Collaborating For Kids

By Brad Rogers

Author’s note: As a longtime observer, supporter and the current board chairman of the Marion County Children’s Alliance, I have tracked the state of children in our community over the past 22 years. In that time, I have witnessed the growth of the Alliance and the programs it has helped initiate with its partners. The results have been positive and beneficial for our entire community, but particularly for Marion County’s most at-risk children. The Alliance’s successes are the community’s successes.

In 2022, 35 percent of middle and high school students in Marion County said they contemplated suicide. An alarming 12 percent said they attempted to kill themselves.

Almost half, 45 percent, lived in homes where parents were separated or divorced.

One in five children in Marion County lived in poverty.

Some 41 percent said they have used alcohol or drugs, with 21 percent having done so in the previous 30 days.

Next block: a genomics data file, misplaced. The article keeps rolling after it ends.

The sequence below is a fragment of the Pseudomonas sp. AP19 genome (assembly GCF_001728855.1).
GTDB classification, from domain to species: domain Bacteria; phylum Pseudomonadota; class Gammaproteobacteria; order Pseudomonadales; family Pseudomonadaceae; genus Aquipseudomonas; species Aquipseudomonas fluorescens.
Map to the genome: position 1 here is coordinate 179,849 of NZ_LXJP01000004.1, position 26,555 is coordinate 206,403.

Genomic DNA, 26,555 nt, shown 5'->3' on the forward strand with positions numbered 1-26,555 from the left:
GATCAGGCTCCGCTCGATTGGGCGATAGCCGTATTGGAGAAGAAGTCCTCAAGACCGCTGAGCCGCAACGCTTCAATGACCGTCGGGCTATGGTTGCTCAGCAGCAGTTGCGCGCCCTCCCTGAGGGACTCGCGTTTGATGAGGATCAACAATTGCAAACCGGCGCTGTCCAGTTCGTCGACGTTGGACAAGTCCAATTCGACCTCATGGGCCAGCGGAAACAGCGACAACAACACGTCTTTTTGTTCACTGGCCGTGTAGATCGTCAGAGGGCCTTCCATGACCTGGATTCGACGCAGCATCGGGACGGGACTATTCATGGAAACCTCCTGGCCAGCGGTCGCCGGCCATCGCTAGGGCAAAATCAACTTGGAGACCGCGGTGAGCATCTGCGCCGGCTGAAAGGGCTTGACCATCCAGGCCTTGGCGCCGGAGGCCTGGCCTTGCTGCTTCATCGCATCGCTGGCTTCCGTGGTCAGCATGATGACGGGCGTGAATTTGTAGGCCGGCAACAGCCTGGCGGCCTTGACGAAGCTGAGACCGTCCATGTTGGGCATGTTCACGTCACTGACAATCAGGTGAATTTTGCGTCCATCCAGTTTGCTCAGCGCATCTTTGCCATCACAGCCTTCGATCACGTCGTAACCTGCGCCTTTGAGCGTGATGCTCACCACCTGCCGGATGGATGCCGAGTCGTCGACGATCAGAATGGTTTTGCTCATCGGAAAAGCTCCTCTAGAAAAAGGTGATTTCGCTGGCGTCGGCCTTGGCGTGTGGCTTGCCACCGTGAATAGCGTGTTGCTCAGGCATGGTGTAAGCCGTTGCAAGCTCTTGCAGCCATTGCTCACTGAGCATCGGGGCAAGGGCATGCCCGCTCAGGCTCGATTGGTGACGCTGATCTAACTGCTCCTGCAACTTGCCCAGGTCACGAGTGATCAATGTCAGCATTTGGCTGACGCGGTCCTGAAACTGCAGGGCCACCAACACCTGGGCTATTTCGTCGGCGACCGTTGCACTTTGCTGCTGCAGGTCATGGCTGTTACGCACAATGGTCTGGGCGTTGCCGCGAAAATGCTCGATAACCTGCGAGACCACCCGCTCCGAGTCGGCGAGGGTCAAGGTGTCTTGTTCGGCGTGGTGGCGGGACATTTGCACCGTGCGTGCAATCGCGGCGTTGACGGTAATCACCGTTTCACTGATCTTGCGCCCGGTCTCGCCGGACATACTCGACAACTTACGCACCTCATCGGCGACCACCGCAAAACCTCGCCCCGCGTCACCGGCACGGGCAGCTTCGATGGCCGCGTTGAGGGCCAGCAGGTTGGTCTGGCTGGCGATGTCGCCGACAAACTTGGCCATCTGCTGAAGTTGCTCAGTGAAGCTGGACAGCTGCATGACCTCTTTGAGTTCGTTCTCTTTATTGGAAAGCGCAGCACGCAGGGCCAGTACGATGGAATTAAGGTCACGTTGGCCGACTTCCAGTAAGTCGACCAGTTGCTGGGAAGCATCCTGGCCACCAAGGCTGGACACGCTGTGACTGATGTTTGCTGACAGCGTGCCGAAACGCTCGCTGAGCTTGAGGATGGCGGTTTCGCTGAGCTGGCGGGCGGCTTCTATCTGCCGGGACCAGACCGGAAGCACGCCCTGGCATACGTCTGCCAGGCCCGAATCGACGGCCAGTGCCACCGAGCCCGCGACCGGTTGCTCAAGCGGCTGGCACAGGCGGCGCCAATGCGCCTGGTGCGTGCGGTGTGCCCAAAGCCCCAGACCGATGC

Those statistics, the most recent available, come from the 2022 Florida Youth Substance Abuse Survey conducted annually by the Florida Department of Children and Families. The survey, which included 851 Marion County middle and high school students, paints a statistical portrait of what it’s like to be an adolescent in our community.

It also serves as a guide for organizations and agencies working to protect Ocala/Marion County’s more than 70,000 children from adverse influences or dangers, whether they be from other individuals, from family members or from society in general. And when new threats to our children’s well-being emerge, those organizations and agencies must be nimble enough to develop programs that help children understand the consequences of destructive behavior, whether it be smoking or using drugs or carrying a gun, or to protect them from a dangerous environment.

That’s where the Marion County Children’s Alliance comes in. Founded in 2001 by former Sheriff Ed Dean and Dr. Mike Jordan, the group’s first and longtime executive director, the Children’s Alliance is a small organization with a staff of 10 employees. Despite its relatively small size, over the years it has evolved into an agenda-setter for identifying and addressing issues facing the children of Marion County.